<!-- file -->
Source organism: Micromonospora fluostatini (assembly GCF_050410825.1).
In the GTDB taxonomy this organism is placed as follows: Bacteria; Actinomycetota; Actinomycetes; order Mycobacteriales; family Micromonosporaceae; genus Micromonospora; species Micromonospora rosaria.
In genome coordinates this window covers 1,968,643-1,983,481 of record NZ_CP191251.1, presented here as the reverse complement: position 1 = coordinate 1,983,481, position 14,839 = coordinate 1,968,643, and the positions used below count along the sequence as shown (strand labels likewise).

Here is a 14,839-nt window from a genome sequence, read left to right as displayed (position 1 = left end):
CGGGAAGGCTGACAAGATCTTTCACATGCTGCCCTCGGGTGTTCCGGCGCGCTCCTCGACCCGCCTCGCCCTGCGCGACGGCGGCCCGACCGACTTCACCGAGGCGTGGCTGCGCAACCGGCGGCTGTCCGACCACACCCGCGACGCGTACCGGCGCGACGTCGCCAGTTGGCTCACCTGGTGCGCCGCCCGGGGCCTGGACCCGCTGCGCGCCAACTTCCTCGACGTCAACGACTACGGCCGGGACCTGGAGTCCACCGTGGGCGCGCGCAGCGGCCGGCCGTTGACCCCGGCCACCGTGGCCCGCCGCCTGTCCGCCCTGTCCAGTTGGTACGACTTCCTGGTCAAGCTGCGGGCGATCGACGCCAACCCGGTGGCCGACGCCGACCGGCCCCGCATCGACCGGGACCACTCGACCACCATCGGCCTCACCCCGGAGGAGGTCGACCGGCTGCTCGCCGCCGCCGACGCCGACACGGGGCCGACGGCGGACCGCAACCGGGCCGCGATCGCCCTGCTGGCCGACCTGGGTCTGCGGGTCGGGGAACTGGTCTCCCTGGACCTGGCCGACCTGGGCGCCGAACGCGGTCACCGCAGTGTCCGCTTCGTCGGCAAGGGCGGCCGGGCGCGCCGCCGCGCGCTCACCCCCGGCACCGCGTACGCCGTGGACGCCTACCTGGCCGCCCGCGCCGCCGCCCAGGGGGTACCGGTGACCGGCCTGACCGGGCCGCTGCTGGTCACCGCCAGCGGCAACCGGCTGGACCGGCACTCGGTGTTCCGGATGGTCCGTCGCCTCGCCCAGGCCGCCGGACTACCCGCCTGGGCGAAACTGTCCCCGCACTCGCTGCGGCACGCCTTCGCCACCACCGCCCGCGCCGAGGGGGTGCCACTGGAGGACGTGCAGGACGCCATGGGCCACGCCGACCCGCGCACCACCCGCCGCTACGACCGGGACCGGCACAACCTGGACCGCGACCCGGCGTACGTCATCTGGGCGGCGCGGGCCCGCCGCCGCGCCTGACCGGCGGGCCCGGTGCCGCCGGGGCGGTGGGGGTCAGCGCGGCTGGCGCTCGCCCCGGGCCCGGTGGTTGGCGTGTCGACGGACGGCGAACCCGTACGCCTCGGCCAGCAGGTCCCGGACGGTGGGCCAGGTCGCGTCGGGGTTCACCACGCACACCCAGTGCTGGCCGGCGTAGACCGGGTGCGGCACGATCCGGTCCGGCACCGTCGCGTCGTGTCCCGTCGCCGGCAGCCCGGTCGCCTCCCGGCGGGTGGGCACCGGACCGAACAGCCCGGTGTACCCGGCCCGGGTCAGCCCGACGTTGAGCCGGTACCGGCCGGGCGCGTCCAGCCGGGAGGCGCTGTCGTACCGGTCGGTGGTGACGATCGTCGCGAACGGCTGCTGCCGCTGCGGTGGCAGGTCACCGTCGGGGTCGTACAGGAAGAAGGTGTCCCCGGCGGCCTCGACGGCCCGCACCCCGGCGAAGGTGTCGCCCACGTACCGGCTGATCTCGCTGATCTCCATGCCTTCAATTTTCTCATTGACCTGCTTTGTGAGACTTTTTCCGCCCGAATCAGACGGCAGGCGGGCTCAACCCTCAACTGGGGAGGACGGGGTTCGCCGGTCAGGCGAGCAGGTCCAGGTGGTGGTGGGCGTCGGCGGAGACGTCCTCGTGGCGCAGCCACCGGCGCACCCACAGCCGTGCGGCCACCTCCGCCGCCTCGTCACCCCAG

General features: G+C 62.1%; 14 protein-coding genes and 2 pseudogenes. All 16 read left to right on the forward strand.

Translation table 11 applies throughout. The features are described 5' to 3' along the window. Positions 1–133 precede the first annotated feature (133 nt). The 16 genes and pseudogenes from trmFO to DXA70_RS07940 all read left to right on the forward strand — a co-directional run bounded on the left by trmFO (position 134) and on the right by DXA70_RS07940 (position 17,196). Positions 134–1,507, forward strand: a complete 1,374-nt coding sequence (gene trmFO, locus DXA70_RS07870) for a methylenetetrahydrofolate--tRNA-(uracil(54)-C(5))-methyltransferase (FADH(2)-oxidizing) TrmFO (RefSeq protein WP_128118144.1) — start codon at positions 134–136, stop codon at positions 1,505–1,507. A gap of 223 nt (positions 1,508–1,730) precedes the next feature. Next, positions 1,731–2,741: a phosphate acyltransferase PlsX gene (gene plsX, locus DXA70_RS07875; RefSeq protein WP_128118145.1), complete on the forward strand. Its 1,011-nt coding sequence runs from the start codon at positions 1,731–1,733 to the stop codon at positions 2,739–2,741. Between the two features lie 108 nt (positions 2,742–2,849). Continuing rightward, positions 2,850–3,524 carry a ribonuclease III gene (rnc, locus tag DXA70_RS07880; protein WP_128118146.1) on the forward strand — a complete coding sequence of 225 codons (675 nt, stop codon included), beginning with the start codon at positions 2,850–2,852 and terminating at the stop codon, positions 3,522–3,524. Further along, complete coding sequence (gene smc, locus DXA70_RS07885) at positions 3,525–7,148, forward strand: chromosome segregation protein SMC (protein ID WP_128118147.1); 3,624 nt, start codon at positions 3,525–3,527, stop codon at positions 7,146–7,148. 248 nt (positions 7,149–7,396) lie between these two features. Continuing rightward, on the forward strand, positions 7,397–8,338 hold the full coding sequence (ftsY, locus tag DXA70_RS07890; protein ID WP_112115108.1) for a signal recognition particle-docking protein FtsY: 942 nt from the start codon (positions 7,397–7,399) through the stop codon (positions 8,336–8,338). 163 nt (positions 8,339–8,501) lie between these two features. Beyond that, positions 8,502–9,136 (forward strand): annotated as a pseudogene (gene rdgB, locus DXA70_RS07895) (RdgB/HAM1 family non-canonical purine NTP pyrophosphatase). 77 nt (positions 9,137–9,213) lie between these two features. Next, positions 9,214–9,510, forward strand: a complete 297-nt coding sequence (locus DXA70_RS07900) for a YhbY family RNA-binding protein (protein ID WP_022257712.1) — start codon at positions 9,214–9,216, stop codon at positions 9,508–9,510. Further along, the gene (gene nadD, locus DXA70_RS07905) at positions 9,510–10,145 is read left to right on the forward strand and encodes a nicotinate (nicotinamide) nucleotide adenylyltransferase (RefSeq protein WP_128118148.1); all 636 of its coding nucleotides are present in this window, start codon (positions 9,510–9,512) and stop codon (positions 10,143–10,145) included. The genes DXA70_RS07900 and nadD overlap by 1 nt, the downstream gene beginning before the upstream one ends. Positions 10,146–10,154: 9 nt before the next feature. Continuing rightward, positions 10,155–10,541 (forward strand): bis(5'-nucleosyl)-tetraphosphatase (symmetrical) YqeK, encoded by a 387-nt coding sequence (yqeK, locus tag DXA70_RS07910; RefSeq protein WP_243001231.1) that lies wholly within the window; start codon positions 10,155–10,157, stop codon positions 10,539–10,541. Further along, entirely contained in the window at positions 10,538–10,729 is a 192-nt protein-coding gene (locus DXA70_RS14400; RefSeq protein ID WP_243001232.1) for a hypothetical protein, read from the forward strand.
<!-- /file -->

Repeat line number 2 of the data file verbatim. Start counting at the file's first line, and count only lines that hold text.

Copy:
In the GTDB taxonomy this organism is placed as follows: Bacteria; Actinomycetota; Actinomycetes; order Mycobacteriales; family Micromonosporaceae; genus Micromonospora; species Micromonospora rosaria.